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Rafael Spajic on street football and Pannalicious

Rafael Spajic is a street football player from Croatia. He was born in Zurich, Switzerland, where he lived until the age of six, but spent around 3 months every year at his dad’s place in Zurich every year.

He speaks Croatian, English and German. He is currently focusing on a range of different football projects such as his company, Pannalicious, a street football training website.

He is also running a huge project for the European Union with street football and owns a growing agency that represents different football artists.

Rafael Spajic street footballer with his football
Rafael Spajic (courtesy: Instagram – @rafaelspajic)
Zushan Hashmi: How did you get involved in football?

Rafael Spajic: I got involved in football because back in the days it was (and still is) the most popular sport in Croatia. Everybody was playing football everywhere – it was like that in my neighbourhood too.

I used to go to 11-a-side training in the mornings, right after school and immediately play with the ball. My whole life I’ve been with the ball.

Neighbours used to ask my mom if everything is fine with me, as I always had the ball on my feet.

That’s how my friends and I invented different games and when it was just the four of us, we played 2v2 games and 1v1 games until the other guys turned up.

What have been some of the highlights of your Panna career?

I used to go on Panna tournaments when global street football just started. I am pretty sure that I was one of the first guys to ever go to an international Panna tournament.

I won 3rd place in the 1st edition of the European championship in Amsterdam, year after the 4th place.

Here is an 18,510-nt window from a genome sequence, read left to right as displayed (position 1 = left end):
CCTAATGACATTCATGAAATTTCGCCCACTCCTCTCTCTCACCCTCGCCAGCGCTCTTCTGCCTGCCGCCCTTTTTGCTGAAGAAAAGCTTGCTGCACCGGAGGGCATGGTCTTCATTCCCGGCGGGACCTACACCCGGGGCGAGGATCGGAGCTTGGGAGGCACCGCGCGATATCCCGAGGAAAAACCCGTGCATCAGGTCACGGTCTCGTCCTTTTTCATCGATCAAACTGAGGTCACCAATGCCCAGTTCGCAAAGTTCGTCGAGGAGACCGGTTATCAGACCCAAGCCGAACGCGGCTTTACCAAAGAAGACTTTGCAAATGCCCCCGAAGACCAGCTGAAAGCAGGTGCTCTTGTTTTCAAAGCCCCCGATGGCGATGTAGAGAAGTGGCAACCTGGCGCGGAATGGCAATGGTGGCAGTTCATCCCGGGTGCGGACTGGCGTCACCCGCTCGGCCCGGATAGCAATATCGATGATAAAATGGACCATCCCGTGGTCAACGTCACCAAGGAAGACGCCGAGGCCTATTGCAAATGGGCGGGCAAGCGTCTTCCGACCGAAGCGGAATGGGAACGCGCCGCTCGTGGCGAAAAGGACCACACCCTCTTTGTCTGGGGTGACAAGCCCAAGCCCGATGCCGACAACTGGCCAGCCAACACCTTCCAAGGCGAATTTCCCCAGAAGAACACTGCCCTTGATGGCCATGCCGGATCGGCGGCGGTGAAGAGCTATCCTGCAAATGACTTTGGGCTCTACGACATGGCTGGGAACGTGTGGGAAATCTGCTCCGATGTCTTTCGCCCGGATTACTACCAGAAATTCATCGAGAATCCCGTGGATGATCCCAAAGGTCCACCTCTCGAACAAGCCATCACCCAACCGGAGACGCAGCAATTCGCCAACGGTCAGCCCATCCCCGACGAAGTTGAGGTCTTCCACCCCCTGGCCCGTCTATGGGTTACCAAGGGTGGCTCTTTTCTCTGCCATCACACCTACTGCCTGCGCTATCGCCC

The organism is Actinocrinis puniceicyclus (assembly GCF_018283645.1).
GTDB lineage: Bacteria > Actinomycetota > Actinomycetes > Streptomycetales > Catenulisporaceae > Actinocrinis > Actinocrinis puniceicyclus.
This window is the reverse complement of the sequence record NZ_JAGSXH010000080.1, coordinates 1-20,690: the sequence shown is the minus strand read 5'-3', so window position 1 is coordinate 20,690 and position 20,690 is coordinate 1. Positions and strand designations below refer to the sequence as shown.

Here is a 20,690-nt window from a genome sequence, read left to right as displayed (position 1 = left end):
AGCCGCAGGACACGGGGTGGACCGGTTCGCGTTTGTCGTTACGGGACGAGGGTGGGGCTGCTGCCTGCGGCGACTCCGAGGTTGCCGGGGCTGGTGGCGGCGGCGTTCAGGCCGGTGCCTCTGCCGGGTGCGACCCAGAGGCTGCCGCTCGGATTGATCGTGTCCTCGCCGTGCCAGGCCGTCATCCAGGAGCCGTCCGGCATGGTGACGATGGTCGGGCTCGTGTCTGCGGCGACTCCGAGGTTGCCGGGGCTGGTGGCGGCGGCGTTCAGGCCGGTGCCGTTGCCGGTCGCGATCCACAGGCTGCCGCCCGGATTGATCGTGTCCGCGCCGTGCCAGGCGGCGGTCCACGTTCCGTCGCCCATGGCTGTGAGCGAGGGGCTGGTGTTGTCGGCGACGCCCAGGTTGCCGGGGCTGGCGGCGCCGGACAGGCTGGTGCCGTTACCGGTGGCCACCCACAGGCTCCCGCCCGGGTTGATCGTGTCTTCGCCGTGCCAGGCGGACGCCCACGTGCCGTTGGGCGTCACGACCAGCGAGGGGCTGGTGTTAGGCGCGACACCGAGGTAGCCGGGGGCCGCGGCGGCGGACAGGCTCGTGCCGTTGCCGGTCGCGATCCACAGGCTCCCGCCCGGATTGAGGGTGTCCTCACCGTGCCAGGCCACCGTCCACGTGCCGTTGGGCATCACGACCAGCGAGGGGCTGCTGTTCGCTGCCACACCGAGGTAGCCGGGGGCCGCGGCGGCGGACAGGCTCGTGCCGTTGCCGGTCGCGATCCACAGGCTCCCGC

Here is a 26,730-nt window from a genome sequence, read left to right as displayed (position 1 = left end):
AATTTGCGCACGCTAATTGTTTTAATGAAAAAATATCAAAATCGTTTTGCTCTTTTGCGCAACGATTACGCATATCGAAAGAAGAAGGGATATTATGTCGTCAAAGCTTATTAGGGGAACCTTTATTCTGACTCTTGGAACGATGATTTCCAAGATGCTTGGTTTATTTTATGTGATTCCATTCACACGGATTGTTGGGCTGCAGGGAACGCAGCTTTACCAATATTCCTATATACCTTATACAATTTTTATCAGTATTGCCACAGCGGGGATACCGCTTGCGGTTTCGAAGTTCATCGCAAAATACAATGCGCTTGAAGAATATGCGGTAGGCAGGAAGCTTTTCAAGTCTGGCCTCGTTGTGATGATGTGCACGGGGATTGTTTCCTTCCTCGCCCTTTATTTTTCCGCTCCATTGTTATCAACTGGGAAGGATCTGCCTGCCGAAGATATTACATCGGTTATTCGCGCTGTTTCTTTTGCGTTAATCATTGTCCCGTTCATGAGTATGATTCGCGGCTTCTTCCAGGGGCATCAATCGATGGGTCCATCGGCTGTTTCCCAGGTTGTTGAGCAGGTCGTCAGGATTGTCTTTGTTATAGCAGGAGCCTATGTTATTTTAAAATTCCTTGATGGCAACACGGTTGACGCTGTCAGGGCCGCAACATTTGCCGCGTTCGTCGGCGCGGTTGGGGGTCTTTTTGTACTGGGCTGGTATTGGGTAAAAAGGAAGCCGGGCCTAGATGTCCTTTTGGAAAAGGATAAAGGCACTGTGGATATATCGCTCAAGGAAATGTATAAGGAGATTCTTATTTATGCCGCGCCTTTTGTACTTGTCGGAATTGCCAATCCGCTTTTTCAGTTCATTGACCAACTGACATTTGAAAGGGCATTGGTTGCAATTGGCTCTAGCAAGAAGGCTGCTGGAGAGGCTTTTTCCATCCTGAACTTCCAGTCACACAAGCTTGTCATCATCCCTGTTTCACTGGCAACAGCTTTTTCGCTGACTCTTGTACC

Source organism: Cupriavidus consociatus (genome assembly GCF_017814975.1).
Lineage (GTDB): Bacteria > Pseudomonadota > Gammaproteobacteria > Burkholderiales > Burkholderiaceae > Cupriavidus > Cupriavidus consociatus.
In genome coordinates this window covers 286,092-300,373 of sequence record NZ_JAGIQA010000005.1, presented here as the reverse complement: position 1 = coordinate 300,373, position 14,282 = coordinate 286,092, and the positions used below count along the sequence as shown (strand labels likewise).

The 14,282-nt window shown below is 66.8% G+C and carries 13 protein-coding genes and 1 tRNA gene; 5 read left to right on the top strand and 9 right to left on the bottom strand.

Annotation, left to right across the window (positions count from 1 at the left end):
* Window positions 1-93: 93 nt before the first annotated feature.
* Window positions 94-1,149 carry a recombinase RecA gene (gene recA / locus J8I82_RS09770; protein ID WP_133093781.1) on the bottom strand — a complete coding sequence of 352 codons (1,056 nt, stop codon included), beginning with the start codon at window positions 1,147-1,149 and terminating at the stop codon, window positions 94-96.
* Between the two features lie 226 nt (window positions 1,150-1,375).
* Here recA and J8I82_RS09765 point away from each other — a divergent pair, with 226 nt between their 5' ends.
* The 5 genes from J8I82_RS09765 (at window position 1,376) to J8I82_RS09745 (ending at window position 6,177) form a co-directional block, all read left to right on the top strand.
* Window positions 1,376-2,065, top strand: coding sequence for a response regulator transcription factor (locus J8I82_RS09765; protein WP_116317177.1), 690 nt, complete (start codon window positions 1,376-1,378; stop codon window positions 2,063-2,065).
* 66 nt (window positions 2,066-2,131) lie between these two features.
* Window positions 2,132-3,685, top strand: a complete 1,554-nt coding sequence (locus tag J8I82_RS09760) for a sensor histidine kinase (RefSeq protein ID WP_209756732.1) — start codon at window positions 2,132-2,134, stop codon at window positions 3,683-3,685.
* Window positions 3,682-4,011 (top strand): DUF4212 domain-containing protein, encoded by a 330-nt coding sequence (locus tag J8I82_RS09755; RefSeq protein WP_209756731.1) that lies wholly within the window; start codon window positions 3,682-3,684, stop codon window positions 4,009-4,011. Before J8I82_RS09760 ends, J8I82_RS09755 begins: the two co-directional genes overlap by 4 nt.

In 3v3, I’ve won two 3rd places on World Cups, and the last 3rd place in Europe, a few months ago in Rome

What is it about Panna and football that you enjoy most? Why?

When I was a kid, I used street football as an escape from reality. In street football, I mostly enjoy the freedom and the flow of creativity.

I think everybody should play street football, as only in street football you are free of tactics, coaches etc. You just take the ball and play, you do you. You do whatever you want and try new things.

Who are some of your idols in street football?

I tried to never completely follow someone and never get too influenced by somebody. Because it would steal away the things that I do. I never liked comparing myself to anybody, as everybody has their own path.

But the very first videos of modern street football, are the ones by Edward Van Gils, Jermaine Vanenburg, Orry, Issy Hitman etc.

Of course, those videos were eye-openers for me.

Some of your idols from 11-a-side?

When I was a kid, back in 1998, the biggest player was Ronaldo from Brazil. That’s how I started supporting Inter Milan and I’m still doing it today.

Rafael Spajic playing with the football
Courtesy: Instagram – @rafelspajic
How big of an influence is Edward Van Gils on street football and why?

Edward Van Gils and the other guys from the first generation were really something and I do believe they inspired a lot of us.

And after learning about the tricks, Edward and his crew where the first ones to make money out of it, become a professional and making a living out of what they love.

I took that as an example and I’ve tried to go down the same path. The last 10 years I’ve been working, earning and losing money in street football, but still making a living out of it.